Which unrealistic expectations are harming your mindfulness practice?
Practicing mindfulness has had a massive effect on my life. Since leaving an abusive relationship in 2014, I’ve become much more resilient in the face of problems, my focus has improved, and I’m definitely much happier!
Mindfulness has become something of a buzz-word of late and although it’s growing in popularity, this ages-old practice is still misconceived by many. There are many ways to practice mindfulness, and many benefits to be gained: but to get the most out of it, you’ll need to put any unrealistic expectations to one side. Here are some of the most common…
Unrealistic Expectations Of Mindfulness To Avoid
It’s all about meditation. Meditation can be a strong feature of mindfulness, for sure, but that’s just a part of it. There are many ways to bring mindfulness to your day that don’t involve meditating: reflection, empathy or simply savouring the simple moments of your day.
You need a big block of time and a quiet space to practice. Mindfulness can be practised anywhere, even in a room full of rampaging kids – trust me, I’ve been there! It’s about being in the moment, even if that moment is wild! Just a few, deep breaths can suffice. You don’t need a large, peaceful room with cushions and candles – after all, your mind is inside YOU!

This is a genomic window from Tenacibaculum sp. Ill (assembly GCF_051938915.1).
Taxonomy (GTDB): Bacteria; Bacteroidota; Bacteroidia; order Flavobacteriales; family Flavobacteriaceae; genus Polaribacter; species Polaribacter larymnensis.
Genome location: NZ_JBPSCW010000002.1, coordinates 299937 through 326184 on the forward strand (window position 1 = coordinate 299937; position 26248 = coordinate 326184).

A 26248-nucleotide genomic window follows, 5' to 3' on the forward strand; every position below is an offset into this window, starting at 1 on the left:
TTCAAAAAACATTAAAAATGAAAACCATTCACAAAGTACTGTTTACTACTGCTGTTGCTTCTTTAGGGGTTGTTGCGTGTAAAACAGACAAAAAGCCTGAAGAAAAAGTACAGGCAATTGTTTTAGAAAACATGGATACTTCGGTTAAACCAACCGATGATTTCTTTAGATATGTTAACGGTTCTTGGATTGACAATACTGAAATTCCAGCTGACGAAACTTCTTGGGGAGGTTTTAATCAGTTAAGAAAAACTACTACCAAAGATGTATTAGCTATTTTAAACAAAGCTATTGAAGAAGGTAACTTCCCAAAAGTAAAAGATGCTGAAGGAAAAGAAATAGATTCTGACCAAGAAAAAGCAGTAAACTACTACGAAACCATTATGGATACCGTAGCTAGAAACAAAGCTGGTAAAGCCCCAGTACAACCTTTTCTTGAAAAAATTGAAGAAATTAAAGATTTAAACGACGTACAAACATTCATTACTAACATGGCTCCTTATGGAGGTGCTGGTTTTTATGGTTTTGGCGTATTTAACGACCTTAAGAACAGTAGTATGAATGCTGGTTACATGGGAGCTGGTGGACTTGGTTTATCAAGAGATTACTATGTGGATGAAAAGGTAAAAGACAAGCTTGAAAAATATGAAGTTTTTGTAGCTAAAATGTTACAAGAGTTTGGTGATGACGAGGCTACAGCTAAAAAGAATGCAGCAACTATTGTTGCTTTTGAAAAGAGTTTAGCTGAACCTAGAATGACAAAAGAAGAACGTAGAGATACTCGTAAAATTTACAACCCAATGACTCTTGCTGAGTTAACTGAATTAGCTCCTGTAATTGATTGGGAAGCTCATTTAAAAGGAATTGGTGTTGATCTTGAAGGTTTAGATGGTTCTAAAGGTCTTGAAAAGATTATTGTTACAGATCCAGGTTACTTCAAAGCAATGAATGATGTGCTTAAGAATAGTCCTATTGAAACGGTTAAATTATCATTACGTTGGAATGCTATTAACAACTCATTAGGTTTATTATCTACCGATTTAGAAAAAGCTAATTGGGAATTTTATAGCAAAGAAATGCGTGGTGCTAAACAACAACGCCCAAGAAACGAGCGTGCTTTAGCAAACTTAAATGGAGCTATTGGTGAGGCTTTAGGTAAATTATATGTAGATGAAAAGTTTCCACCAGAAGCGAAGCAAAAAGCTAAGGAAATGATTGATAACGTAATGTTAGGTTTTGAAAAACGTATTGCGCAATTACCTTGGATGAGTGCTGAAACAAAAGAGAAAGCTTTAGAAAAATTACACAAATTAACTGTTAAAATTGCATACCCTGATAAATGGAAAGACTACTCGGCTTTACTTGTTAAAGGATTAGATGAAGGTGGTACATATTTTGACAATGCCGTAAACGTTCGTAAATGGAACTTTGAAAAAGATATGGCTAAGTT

If you’re not 100% chill all the time you have failed at mindfulness. This is absolutely not true; being mindful is a journey and challenges get easier to deal with the more you do it. It’s a long-term relationship, so don’t expect to be filled with a zen-like inner peace the first time you practice.
It’s only good for mental health. Mindfulness has been shown to have positive effects on other areas too, such as lowering blood pressure and heart rate, reducing stress (and, in turn, the physical effects of stress on the body) and better general health.
You need a completely quiet mind for it. My mind is always buzzing! Blocking out all of your thoughts would be being mindless, not mindful! You don’t want to block out all of your thoughts, as being mindful involves acknowledging those thoughts and accepting them. It’s a quick win. Your worries and concerns won’t melt away immediately. Depending on the situation you may even feel more tense and agitated at first, but the calm will come with practice.
Mindfulness means you’re happy all of the time – great! Well, not necessarily. Mindfulness means acknowledging all of your emotions – good and not-so-good, and being kind to yourself. It gets easier with time.
Mindfulness is passive – it’ll be easy to do, won’t it? Mindfulness takes effort, and isn’t a quick-fix. To get the most benefit, you need to put time into practising. Only then will it get easier, and you’ll start to see so many benefits in your life!
Finding the “zen” zone.
To learn more about how mindfulness can benefit you, why not join in with our weekly mindfulness session on my Facebook page.
What unrealistic expectations of mindfulness would you do away with? Let me know in the comments!